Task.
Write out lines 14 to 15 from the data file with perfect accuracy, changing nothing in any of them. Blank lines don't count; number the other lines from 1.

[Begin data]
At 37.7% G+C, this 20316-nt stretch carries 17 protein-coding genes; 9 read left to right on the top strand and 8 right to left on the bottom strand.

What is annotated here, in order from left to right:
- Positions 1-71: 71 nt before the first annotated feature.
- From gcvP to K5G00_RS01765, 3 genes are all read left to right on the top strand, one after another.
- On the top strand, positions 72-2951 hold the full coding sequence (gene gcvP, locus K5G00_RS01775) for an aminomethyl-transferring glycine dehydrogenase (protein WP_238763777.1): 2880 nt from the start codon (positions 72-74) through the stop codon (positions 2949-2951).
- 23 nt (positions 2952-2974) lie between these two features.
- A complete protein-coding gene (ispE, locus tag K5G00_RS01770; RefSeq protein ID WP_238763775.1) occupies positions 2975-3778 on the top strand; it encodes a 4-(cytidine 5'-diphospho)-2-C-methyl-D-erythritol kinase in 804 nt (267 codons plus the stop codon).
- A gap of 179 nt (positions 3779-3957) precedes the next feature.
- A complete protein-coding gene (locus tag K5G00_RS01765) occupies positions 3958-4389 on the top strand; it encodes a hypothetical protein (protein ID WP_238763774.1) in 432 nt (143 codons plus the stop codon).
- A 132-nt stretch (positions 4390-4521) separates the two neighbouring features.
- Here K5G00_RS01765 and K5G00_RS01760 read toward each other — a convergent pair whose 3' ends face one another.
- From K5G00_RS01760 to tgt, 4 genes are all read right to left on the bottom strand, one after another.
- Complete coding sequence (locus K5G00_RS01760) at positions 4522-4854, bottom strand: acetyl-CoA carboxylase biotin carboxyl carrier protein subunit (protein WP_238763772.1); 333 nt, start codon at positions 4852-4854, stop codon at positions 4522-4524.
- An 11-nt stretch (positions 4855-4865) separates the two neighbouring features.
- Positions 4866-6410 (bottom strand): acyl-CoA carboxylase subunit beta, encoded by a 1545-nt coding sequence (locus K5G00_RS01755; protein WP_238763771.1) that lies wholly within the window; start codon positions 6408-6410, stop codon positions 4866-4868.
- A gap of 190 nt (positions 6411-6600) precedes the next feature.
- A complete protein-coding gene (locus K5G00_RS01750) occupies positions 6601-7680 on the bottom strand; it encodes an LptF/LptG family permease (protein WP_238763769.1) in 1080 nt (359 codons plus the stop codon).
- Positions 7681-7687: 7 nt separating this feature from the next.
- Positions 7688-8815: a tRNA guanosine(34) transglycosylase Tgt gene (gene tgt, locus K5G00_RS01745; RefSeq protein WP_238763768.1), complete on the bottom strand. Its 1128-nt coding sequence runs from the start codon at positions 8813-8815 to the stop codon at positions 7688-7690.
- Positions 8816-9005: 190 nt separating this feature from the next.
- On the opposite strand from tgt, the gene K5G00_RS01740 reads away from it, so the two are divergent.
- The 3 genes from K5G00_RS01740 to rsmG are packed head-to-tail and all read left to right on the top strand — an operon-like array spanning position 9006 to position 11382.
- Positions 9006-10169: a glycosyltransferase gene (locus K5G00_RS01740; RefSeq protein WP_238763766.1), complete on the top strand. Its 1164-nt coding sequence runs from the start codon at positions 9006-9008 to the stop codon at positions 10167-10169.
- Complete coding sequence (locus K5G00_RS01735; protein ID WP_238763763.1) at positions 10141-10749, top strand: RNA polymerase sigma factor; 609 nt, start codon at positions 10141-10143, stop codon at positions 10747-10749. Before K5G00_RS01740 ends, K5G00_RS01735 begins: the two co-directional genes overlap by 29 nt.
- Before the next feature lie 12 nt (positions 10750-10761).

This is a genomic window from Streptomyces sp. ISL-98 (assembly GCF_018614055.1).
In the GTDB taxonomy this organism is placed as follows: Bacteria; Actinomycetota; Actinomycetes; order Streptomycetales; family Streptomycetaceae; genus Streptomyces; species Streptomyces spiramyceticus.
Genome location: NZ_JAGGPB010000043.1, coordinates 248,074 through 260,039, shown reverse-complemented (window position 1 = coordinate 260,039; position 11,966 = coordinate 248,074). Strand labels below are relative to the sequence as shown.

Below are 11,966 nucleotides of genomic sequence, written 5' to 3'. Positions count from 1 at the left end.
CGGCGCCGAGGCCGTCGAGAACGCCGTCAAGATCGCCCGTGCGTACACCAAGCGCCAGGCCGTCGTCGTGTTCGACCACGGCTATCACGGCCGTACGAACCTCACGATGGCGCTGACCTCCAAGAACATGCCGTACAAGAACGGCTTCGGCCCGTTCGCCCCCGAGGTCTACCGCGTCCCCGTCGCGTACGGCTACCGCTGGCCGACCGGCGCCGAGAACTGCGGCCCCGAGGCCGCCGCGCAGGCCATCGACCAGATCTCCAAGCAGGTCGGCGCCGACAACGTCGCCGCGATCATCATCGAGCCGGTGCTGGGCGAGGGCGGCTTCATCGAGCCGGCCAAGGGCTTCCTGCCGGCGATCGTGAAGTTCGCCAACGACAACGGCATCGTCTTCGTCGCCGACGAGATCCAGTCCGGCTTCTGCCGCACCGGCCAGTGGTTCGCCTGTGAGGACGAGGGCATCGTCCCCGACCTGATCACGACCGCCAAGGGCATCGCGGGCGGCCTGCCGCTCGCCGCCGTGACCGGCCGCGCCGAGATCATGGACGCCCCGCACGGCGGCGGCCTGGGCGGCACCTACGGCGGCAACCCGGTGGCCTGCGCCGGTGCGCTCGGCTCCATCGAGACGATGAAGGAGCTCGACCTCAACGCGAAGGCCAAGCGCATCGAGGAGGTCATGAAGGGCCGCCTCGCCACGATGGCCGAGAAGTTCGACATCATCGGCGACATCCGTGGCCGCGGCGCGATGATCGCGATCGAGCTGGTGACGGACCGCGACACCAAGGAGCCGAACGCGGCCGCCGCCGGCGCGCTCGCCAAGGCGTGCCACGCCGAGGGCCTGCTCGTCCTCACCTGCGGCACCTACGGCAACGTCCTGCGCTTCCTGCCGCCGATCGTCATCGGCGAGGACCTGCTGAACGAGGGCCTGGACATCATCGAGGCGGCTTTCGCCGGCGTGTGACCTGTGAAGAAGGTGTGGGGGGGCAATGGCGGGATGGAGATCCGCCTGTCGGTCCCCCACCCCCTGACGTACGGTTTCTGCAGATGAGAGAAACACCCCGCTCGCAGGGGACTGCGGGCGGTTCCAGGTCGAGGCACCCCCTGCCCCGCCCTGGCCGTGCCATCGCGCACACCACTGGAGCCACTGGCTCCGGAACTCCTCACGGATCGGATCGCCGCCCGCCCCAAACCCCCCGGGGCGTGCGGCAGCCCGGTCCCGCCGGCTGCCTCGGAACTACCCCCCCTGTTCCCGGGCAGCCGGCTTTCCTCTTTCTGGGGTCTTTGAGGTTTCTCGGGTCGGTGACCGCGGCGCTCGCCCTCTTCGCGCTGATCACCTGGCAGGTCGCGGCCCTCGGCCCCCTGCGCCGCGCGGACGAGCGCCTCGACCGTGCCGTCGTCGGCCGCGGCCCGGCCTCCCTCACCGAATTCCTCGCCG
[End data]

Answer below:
- An 11-nt stretch (positions 4855-4865) separates the two neighbouring features.
- Positions 4866-6410 (bottom strand): acyl-CoA carboxylase subunit beta, encoded by a 1545-nt coding sequence (locus K5G00_RS01755; protein WP_238763771.1) that lies wholly within the window; start codon positions 6408-6410, stop codon positions 4866-4868.